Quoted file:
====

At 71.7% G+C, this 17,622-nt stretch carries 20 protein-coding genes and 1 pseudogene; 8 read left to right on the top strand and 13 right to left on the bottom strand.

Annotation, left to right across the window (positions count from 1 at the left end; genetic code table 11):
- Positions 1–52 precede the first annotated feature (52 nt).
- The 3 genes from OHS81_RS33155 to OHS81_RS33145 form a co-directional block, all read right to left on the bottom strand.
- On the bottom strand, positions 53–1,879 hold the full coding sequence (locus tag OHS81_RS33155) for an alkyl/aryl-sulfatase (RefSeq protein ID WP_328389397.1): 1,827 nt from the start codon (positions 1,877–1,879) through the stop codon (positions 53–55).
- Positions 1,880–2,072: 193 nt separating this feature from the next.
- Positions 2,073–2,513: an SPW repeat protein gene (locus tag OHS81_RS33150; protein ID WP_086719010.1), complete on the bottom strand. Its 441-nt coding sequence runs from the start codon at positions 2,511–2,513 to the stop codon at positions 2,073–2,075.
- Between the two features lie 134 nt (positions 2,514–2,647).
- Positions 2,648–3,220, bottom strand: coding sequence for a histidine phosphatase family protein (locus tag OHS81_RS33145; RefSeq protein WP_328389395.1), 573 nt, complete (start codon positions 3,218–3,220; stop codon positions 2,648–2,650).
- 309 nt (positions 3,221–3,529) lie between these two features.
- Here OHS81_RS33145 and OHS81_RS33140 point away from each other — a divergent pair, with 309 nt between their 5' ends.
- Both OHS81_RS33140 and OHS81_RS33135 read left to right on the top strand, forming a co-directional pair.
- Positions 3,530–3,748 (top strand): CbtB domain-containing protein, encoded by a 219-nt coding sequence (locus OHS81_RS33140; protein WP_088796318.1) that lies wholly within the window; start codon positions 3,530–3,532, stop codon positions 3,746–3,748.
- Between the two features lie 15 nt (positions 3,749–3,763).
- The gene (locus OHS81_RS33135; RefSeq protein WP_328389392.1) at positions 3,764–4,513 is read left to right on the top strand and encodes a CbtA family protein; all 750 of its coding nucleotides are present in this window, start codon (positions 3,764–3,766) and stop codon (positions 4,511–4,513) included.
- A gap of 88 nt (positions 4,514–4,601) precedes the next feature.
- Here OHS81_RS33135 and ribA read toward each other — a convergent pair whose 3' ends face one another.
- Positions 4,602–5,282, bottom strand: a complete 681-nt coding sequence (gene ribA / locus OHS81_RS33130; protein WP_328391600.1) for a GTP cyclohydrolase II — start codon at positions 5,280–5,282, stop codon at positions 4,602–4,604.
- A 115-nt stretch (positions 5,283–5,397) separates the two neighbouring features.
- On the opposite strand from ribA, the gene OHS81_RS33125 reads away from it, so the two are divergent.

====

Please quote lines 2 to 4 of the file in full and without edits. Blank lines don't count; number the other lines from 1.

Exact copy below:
Annotation, left to right across the window (positions count from 1 at the left end; genetic code table 11):
- Positions 1–52 precede the first annotated feature (52 nt).
- The 3 genes from OHS81_RS33155 to OHS81_RS33145 form a co-directional block, all read right to left on the bottom strand.